The second claim argues that the GOP has a midterm turnout advantage. As it turns out, Republicans are more likely to vote in a midterm election than Democrats. In races since 1978 the GOP has on average had a 3% midterm turnout advantage. That is, the GOP did 3% better with midterm voters compared to their margin among registered voters. A closer look at the data reveals an insight in line with our first claim. Under a Democrat president, the mean Republican turnout advantage was 5% irrespective of the Democratic president’s national popularity whereas under a Republican president the mean turnout advantage was a paltry 1%. And, when their president was unpopular with an approval rating below 40%, as was the case with George Bush in 2006, they had no turnout advantage. Clearly the magnitude of their turnout advantage is correlated with their party being out of the White House and the popularity of the incumbent president. Given that Donald Trump’s popularity is on par with Bush’s in 2006 (they both have a ~40% approval rating) it’s quite possible that the Republican turnout advantage won’t materialize.
The third claim concerns the accuracy of the generic ballot in predicting the midterm margin of victory (as a percent of the vote, not in seats) this far out from the election. The generic ballot is based on polls that ask respondents to name which party they plan on voting for in the coming midterm election. The polls are averaged (it’s a weighted average) to produce a smoother prediction. Historically, predictions made by the generic ballot a year out from the midterm elections were highly correlated with the results of that year’s midterms. When considering the cases of every midterm since World War II, the correlation is r = 0.9 (if r = 1, then the predictions would be perfectly accurate; 0<| r |<1), an extraordinarily high correlation.
As is seen in figure 2 above, the relation between the generic ballot margin and midterm results margin is linear. It’s trend is approximately –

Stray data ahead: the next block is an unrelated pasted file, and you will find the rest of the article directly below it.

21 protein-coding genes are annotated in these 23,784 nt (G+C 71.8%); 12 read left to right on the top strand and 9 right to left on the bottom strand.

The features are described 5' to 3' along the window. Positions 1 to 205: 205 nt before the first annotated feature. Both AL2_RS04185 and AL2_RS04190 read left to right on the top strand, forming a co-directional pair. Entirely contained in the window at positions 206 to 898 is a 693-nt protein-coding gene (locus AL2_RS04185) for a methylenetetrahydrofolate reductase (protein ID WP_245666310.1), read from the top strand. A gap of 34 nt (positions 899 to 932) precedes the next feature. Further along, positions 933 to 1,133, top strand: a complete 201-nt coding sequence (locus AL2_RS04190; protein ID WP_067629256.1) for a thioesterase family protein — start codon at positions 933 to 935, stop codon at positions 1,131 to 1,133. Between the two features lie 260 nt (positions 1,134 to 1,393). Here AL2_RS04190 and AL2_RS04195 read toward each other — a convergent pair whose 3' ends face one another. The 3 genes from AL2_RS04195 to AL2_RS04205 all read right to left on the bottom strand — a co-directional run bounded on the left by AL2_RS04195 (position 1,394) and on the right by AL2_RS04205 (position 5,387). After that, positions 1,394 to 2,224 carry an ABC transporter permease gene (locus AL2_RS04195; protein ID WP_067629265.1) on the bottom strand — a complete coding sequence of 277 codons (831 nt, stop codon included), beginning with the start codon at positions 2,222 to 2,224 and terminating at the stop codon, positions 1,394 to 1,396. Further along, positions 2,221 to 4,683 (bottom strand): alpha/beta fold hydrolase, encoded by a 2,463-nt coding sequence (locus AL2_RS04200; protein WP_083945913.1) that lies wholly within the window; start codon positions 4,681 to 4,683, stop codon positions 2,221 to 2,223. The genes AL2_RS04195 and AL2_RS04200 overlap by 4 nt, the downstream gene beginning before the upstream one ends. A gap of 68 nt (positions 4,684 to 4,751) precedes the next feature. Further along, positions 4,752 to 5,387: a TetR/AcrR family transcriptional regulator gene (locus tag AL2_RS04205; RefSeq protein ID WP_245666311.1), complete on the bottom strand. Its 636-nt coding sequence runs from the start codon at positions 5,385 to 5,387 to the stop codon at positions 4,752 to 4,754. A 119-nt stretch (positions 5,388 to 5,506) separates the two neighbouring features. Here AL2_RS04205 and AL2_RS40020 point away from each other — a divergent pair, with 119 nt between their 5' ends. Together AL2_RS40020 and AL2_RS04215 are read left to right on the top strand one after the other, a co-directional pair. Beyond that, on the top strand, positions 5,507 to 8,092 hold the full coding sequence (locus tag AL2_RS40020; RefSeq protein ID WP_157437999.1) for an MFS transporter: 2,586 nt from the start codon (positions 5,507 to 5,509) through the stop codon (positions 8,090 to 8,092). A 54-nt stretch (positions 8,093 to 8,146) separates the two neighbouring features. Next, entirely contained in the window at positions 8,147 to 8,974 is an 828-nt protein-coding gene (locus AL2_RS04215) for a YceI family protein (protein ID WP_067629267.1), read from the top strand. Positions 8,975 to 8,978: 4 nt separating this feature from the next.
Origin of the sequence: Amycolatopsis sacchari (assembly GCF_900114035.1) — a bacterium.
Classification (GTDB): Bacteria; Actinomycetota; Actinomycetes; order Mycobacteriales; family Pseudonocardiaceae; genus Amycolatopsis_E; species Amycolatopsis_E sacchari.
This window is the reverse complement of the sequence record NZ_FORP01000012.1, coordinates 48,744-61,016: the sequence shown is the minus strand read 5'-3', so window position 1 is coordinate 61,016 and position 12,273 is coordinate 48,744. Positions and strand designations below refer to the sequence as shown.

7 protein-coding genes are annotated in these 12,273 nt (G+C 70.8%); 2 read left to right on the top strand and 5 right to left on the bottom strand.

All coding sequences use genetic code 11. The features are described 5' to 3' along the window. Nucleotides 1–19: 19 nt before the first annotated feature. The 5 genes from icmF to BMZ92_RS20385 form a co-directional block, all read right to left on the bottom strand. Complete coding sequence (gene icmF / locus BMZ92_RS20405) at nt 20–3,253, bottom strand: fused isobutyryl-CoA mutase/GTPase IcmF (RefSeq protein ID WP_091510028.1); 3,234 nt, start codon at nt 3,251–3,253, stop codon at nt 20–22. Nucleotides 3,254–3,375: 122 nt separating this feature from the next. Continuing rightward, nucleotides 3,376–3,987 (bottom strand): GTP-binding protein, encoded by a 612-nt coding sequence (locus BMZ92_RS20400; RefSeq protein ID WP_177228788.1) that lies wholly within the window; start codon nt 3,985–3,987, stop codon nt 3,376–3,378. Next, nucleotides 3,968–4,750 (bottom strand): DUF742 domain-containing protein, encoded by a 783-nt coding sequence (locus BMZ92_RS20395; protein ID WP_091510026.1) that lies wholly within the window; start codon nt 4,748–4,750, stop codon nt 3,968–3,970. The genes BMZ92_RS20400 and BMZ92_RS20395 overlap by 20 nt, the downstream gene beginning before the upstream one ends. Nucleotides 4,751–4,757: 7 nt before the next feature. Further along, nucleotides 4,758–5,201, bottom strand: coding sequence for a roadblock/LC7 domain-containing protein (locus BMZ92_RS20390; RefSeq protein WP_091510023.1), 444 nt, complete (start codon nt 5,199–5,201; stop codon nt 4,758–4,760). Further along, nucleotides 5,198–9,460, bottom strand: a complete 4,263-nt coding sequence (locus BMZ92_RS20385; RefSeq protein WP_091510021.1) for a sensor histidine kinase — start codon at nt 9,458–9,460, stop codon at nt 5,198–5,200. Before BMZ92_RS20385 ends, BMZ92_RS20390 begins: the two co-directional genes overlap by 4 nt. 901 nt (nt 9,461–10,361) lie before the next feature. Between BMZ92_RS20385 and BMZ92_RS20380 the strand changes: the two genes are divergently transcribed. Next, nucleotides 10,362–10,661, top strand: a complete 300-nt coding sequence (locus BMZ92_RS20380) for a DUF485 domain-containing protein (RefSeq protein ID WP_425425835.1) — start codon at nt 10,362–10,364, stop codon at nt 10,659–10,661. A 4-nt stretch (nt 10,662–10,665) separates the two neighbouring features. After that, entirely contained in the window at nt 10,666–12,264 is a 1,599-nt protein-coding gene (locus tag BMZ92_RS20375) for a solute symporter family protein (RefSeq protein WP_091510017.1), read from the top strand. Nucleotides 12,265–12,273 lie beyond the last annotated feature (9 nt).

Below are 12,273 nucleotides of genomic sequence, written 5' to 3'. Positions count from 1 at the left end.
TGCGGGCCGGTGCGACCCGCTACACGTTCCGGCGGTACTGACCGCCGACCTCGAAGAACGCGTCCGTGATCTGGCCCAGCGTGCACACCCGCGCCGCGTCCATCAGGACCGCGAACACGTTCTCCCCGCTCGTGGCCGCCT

The current generic ballot margin is approximately 7% in favor of the Democrats. The general trend would suggest that the GOP is going to lose the midterms popular vote by a margin of 8.5%. How that will translate into a loss of seats is a difficult question to answer. If Democrats win every House seat won by a Republican in 2016 by a margin of less than 8.5% then they’re only going to win ~15 seats, too few to retake the House. If they win every district that Clinton lost by a margin of less than 8.5% then they’re on track to win ~30 seats and flip the House. The reality will likely be an outcome in between those too.
In light of the above, it’s clear that Democrats are the favorites to win the House though their victory isn’t assured. It’s still possible, albeit unlikely, that the GOP will narrowly hang on to their majority. Also, given that the GOP controls the White House, Democratic gains in Congress are to be expected, though their magnitude may be shy of securing a majority in the House and almost certainly too small to secure the Senate. Due to Trump’s unpopularity, Republicans can’t hope rely on their midterm turnout advantage to stem their losses as, historically unpopular GOP incumbents negate their midterm advantage. The generic ballot is usually a good bellwether for ascertaining the magnitude of an electoral wave. However, in this case, the range of likely outcomes can allow either party to control the House in 2019, with Democrats as slight favorites; Republicans have much to fear but, Democrats shouldn’t be too arrogant – the election could still hold surprises for both sides.